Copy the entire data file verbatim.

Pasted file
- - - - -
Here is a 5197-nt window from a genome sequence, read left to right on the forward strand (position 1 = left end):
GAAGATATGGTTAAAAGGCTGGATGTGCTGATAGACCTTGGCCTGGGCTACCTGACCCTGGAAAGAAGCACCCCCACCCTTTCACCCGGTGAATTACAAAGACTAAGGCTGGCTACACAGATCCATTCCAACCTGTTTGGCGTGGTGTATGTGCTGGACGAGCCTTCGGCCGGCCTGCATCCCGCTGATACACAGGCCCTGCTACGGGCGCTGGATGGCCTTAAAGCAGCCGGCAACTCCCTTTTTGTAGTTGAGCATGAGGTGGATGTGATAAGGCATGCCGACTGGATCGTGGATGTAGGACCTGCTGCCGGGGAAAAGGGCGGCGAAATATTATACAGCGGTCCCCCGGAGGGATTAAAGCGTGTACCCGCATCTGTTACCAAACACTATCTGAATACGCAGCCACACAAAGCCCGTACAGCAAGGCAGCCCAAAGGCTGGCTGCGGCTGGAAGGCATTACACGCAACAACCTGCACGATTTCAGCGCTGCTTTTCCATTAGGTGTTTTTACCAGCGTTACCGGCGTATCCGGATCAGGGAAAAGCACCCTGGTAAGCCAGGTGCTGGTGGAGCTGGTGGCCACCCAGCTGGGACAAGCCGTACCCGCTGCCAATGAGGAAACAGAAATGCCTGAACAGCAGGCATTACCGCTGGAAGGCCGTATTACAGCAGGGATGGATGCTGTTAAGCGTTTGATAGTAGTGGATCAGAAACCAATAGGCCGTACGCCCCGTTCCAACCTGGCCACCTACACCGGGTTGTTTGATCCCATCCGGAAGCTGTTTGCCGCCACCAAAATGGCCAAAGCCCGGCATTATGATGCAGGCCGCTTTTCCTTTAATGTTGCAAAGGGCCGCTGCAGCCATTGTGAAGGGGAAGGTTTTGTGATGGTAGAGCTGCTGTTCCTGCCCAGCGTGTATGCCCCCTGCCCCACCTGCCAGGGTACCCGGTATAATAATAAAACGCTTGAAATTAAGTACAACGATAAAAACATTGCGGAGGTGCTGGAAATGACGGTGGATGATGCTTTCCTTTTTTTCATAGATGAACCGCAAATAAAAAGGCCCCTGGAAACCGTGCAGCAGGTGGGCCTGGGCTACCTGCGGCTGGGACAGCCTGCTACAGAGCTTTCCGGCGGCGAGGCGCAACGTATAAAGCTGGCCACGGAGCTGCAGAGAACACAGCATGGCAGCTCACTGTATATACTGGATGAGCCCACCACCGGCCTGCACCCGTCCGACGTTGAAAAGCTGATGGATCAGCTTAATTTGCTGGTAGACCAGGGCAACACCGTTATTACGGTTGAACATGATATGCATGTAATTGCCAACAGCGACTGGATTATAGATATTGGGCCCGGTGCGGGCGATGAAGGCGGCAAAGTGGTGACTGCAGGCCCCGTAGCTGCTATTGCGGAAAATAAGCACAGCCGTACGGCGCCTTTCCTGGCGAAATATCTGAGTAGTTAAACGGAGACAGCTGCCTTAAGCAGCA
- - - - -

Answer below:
Here is a 5197-nt window from a genome sequence, read left to right on the forward strand (position 1 = left end):
GAAGATATGGTTAAAAGGCTGGATGTGCTGATAGACCTTGGCCTGGGCTACCTGACCCTGGAAAGAAGCACCCCCACCCTTTCACCCGGTGAATTACAAAGACTAAGGCTGGCTACACAGATCCATTCCAACCTGTTTGGCGTGGTGTATGTGCTGGACGAGCCTTCGGCCGGCCTGCATCCCGCTGATACACAGGCCCTGCTACGGGCGCTGGATGGCCTTAAAGCAGCCGGCAACTCCCTTTTTGTAGTTGAGCATGAGGTGGATGTGATAAGGCATGCCGACTGGATCGTGGATGTAGGACCTGCTGCCGGGGAAAAGGGCGGCGAAATATTATACAGCGGTCCCCCGGAGGGATTAAAGCGTGTACCCGCATCTGTTACCAAACACTATCTGAATACGCAGCCACACAAAGCCCGTACAGCAAGGCAGCCCAAAGGCTGGCTGCGGCTGGAAGGCATTACACGCAACAACCTGCACGATTTCAGCGCTGCTTTTCCATTAGGTGTTTTTACCAGCGTTACCGGCGTATCCGGATCAGGGAAAAGCACCCTGGTAAGCCAGGTGCTGGTGGAGCTGGTGGCCACCCAGCTGGGACAAGCCGTACCCGCTGCCAATGAGGAAACAGAAATGCCTGAACAGCAGGCATTACCGCTGGAAGGCCGTATTACAGCAGGGATGGATGCTGTTAAGCGTTTGATAGTAGTGGATCAGAAACCAATAGGCCGTACGCCCCGTTCCAACCTGGCCACCTACACCGGGTTGTTTGATCCCATCCGGAAGCTGTTTGCCGCCACCAAAATGGCCAAAGCCCGGCATTATGATGCAGGCCGCTTTTCCTTTAATGTTGCAAAGGGCCGCTGCAGCCATTGTGAAGGGGAAGGTTTTGTGATGGTAGAGCTGCTGTTCCTGCCCAGCGTGTATGCCCCCTGCCCCACCTGCCAGGGTACCCGGTATAATAATAAAACGCTTGAAATTAAGTACAACGATAAAAACATTGCGGAGGTGCTGGAAATGACGGTGGATGATGCTTTCCTTTTTTTCATAGATGAACCGCAAATAAAAAGGCCCCTGGAAACCGTGCAGCAGGTGGGCCTGGGCTACCTGCGGCTGGGACAGCCTGCTACAGAGCTTTCCGGCGGCGAGGCGCAACGTATAAAGCTGGCCACGGAGCTGCAGAGAACACAGCATGGCAGCTCACTGTATATACTGGATGAGCCCACCACCGGCCTGCACCCGTCCGACGTTGAAAAGCTGATGGATCAGCTTAATTTGCTGGTAGACCAGGGCAACACCGTTATTACGGTTGAACATGATATGCATGTAATTGCCAACAGCGACTGGATTATAGATATTGGGCCCGGTGCGGGCGATGAAGGCGGCAAAGTGGTGACTGCAGGCCCCGTAGCTGCTATTGCGGAAAATAAGCACAGCCGTACGGCGCCTTTCCTGGCGAAATATCTGAGTAGTTAAACGGAGACAGCTGCCTTAAGCAGCA